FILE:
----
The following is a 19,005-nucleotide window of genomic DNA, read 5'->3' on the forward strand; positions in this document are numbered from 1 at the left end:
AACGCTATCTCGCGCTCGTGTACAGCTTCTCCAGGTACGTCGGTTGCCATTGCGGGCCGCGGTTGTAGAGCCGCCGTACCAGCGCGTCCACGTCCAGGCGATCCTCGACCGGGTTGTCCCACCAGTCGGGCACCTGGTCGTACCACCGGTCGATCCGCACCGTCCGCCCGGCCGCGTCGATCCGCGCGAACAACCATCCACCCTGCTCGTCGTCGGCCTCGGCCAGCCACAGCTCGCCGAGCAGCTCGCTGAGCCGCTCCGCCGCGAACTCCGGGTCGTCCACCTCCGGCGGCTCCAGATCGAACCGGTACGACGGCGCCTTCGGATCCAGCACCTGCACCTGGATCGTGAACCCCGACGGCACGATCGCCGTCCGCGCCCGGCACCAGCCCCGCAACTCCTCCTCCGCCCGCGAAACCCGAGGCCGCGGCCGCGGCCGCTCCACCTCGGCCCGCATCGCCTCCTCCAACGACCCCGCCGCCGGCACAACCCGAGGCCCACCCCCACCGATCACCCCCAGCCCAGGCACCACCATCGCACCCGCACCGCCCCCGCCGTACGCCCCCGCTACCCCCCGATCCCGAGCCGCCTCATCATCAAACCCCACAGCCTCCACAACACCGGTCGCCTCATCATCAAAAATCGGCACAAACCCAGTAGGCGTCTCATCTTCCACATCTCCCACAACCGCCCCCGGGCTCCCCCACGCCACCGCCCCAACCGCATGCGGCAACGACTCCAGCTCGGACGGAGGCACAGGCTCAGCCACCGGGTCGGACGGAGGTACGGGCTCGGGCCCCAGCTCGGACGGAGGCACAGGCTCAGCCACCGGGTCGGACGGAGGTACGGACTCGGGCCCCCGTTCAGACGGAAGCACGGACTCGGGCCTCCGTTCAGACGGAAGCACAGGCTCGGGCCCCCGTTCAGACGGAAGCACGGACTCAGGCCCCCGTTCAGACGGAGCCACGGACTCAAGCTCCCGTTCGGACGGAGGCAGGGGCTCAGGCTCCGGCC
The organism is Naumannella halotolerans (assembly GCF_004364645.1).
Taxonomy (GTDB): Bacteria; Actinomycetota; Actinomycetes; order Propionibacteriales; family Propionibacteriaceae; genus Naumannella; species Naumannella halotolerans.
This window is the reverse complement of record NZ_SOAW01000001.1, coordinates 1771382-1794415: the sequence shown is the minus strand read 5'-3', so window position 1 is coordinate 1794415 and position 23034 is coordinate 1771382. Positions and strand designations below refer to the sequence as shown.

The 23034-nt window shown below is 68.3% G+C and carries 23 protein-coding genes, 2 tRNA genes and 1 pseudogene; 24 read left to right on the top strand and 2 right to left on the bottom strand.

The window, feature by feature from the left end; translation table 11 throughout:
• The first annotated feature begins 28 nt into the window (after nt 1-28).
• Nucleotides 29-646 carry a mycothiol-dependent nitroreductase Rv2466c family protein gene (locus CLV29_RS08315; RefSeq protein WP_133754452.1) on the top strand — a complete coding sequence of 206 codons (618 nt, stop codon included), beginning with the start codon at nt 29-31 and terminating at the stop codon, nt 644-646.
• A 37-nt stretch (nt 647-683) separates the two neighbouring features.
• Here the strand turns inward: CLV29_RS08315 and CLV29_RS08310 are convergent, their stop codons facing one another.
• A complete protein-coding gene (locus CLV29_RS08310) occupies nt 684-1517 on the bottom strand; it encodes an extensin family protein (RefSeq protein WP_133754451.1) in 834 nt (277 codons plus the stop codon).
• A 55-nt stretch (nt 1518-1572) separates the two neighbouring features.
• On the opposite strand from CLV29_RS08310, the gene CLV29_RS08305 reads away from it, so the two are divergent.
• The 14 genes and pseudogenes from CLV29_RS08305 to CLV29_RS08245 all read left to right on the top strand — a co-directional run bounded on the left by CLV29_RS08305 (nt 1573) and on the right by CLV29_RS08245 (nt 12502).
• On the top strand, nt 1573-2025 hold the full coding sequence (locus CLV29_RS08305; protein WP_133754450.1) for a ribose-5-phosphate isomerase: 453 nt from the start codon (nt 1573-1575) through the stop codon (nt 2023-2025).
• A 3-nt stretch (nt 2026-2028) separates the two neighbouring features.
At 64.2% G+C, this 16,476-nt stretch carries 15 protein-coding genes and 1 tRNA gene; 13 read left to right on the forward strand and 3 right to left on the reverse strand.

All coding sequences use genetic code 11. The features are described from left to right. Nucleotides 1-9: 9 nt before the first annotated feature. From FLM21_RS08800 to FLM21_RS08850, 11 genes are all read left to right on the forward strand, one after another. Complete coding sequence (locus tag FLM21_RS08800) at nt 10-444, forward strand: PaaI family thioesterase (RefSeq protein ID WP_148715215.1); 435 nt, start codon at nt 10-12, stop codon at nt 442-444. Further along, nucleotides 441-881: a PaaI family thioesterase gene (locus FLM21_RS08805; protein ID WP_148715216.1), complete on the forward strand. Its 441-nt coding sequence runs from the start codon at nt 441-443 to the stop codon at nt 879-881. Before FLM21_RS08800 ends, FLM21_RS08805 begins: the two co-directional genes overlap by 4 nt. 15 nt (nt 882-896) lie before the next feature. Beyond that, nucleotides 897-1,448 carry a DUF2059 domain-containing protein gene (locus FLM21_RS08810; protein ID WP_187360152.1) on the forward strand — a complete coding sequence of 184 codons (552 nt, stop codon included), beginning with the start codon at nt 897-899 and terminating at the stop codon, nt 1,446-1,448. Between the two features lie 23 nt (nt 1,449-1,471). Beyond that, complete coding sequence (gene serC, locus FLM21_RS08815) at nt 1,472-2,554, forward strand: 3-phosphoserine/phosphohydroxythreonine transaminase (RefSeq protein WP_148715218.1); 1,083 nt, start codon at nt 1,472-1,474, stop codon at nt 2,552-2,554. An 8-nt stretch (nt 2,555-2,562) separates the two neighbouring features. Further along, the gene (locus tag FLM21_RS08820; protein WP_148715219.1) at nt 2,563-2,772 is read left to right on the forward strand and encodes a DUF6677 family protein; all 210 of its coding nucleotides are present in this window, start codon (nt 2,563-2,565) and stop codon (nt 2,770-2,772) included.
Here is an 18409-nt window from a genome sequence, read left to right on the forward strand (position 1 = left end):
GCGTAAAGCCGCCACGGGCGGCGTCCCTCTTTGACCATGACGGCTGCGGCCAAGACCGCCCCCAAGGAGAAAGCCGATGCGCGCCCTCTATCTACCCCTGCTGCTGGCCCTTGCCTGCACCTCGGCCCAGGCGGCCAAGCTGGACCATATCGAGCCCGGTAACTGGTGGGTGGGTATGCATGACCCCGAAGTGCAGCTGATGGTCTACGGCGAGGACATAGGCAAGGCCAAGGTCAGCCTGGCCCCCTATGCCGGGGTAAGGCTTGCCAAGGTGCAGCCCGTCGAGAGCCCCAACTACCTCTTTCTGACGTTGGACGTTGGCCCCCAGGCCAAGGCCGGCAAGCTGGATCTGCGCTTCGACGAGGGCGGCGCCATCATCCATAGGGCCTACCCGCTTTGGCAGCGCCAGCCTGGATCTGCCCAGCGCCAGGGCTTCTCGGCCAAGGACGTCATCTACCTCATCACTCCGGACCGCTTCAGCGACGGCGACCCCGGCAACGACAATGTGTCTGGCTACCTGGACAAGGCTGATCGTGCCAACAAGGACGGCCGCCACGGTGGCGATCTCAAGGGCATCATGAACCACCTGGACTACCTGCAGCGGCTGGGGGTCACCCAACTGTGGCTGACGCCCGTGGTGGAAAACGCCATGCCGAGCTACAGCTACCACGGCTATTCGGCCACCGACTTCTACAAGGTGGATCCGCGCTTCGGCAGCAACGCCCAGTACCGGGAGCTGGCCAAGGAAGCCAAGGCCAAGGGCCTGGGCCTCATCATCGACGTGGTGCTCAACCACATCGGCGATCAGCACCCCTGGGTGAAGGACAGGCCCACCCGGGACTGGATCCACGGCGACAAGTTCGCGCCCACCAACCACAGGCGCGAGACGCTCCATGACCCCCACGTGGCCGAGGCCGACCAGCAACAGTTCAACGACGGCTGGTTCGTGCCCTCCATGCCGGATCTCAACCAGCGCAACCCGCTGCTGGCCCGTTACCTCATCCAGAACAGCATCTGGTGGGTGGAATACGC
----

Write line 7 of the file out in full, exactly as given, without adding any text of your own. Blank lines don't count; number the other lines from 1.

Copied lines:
The window, feature by feature from the left end; translation table 11 throughout: